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Chapter: 11th Physics : Kinematics

Elementary Concepts of Vector Algebra

In physics, some quantities possess only magnitude and some quantities possess both magnitude and direction.

ELEMENTARY CONCEPTS OF VECTOR ALGEBRA

In physics, some quantities possess only magnitude and some quantities possess both magnitude and direction. To understand these physical quantities, it is very important to know the properties of vectors and scalars.

 

Scalar

It is a property which can be described only by magnitude. In physics a number of quantities can be described by scalars.

Examples

Distance, mass, temperature, speed and energy

 

Vector

It is a quantity which is described by both magnitude and direction. Geometrically a vector is a directed line segment which is shown in Figure 2.10. In physics certain quantities can be described only by vectors.


Examples

Force, velocity, displacement, position vector, acceleration, linear momentum and angular momentum

 

Magnitude of a Vector

The length of a vector is called magnitude of the vector. It is always a positive quantity. Sometimes the magnitude of a vector is also called ‘norm’ of the vector. For a vector , the magnitude or norm is denoted by || or simply ‘A’ (Figure 2.11).


 

Different types of Vectors

 

1. Equal vectors: Two vectors  and  are said to be equal when they have equal magnitude and same direction and represent the same physical quantity (Figure 2.12.).


a. Collinear vectors: Collinear vectors are those which act along the same line. The angle between them can be 0° or 180°.

i. Parallel Vectors: If two vectors  and  act  in the same direction along the same line or on parallel line, then the angle between them is 00 (Figure 2.13).


ii. Anti-parallel vectors: Two vectors  and  are said to be anti-parallel when they are in opposite directions along the same line or on parallel lines. Then the angle between them is 180o (Figure 2.14).


 

2. Unit vector: A vector divided by its magnitude is a unit vector. The unit vector for  is denoted by Aˆ (read as A cap or A hat). It has a magnitude equal to unity or one.


Thus, we can say that the unit vector specifies only the direction of the vector quantity.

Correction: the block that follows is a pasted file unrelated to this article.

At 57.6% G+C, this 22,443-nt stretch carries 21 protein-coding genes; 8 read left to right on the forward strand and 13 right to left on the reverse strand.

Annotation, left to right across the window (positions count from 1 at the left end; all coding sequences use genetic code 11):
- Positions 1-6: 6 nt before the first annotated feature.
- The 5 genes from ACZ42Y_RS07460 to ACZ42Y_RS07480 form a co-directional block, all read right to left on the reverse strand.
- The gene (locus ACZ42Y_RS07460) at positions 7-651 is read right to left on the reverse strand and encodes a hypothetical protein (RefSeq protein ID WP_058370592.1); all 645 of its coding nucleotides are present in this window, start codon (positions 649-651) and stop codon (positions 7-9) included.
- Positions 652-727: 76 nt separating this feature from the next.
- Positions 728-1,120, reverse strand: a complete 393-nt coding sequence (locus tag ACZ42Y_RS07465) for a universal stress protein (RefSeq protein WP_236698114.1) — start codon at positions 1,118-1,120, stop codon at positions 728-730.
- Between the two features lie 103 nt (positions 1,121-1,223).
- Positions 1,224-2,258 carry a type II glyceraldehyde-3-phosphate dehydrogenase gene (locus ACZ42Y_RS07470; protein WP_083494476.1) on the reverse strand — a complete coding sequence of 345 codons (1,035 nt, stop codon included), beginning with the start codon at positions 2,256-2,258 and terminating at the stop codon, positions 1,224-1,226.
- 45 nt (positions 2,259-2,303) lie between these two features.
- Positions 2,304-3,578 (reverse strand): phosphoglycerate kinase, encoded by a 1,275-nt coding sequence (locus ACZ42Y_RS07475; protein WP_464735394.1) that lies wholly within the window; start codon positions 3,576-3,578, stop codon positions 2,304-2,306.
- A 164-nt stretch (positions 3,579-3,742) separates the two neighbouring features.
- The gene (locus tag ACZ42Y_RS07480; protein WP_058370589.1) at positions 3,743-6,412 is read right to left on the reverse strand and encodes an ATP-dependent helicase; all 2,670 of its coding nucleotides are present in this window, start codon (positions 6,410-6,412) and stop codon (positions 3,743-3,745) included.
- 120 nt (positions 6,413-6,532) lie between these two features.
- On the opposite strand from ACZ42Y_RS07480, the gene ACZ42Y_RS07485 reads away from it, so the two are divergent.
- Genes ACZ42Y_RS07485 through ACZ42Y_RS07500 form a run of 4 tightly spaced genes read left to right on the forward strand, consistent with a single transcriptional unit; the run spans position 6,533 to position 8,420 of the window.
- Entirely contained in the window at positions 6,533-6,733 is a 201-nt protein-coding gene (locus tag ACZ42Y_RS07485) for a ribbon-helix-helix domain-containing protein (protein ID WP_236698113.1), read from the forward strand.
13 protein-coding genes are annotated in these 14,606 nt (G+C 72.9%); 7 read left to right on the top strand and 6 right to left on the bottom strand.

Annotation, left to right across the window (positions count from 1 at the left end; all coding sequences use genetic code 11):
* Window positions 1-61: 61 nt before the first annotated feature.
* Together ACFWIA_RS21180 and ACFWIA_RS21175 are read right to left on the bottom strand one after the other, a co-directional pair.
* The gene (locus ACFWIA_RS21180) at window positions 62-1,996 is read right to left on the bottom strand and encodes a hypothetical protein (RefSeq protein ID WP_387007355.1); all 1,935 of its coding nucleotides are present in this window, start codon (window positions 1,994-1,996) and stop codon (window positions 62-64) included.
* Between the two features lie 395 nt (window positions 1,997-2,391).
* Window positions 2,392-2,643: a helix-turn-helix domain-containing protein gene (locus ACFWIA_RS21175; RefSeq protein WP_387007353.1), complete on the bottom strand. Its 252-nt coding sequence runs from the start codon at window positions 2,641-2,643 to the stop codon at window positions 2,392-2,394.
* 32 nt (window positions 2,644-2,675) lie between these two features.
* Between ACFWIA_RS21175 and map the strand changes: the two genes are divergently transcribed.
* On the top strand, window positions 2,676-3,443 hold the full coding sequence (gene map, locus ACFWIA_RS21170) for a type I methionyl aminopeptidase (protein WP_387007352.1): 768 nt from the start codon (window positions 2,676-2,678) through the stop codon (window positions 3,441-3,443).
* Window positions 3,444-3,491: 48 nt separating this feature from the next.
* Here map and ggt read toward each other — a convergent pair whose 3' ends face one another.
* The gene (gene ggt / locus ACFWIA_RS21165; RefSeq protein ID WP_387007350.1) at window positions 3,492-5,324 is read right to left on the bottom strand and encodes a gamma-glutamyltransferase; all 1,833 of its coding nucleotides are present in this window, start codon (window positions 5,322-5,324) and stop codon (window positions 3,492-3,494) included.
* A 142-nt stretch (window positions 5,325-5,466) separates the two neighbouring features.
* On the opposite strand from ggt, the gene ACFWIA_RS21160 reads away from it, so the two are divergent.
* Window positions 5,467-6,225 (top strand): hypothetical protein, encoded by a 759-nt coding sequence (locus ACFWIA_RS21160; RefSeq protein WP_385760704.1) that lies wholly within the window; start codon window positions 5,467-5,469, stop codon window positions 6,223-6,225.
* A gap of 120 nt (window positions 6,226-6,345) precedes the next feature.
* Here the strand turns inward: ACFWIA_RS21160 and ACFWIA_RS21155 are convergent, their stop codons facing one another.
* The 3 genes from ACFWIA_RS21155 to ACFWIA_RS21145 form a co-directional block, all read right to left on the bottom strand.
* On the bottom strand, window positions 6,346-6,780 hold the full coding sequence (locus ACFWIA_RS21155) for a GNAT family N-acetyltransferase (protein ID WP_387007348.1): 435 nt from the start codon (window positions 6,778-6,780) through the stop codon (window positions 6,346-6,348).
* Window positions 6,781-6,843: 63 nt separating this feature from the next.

3. Orthogonal unit vectors: Let iˆ , jˆ and kˆ be three unit vectors which specify the directions along positive x-axis, positive y-axis and positive z-axis respectively. These three unit vectors are directed perpendicular to each other, the angle between any two of them is 90°. iˆ , jˆ and kˆ are examples of orthogonal vectors. Two vectors which are perpendicular to each other are called orthogonal vectors as is shown in the Figure 2.15




Addition of Vectors

Since vectors have both magnitude and direction they cannot be added by the method of ordinary algebra. Thus, vectors can be added geometrically or analytically using certain rules called ‘vector algebra’. In order to find the sum (resultant) of two vectors, which are inclined to each other, we use (i) Triangular law of addition method or (ii) Parallelogram law of vectors.

 

Triangular Law of a͢ddition method

Let us consider two vectors  and  as shown in Figure 2.16.


To find the resultant of the two vectors we apply the triangular law of addition as follows:

Represent the vectors  and  by the two adjacent sides of a triangle taken in the same order. Then the resultant is given by the third side of the triangle as shown in Figure 2.17.


To explain further, the head of the first vector  is connected to the tail of the second vector . Let θ be the angle between  and . Then  is the resultant vector connecting the tail of the first vector  to the head of the second vector . The magnitude of  (resultant) is given geometrically by the length of  (OQ) and the direction of the resultant vector is the angle between  and . Thus we write .


1. Magnitude of resultant vector

The magnitude and angle of the resultant vector are determined as follows.

From Figure 2.18, consider the triangle ABN, which is obtained by extending the side OA to ON. ABN is a right angled triangle.


From Figure 2.18


For OBN, we have OB2 = ON 2 + BN 2


which is the magnitude of the resultant of  and 

2. Direction of resultant vectors:

If θ is the angle between  and  , then

 


Subtraction of vectors

Since vectors have both magnitude and direction two vectors cannot be subtracted from each other by the method of ordinary algebra. Thus, this subtraction can be done either geometrically or analytically. We shall now discuss subtraction of two vectors geometrically using the Figure 2.19

For two non-zero vectors  and  which are inclined to each other at an angle θ, the difference    is obtained as follows. First obtain   as in Figure 2.19. The angle between  and   is 180-θ.




 



Solved Example Problem for Addition of Vectors







Solved Example Problem for Subtraction of vectors





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11th Physics : Kinematics : Elementary Concepts of Vector Algebra |


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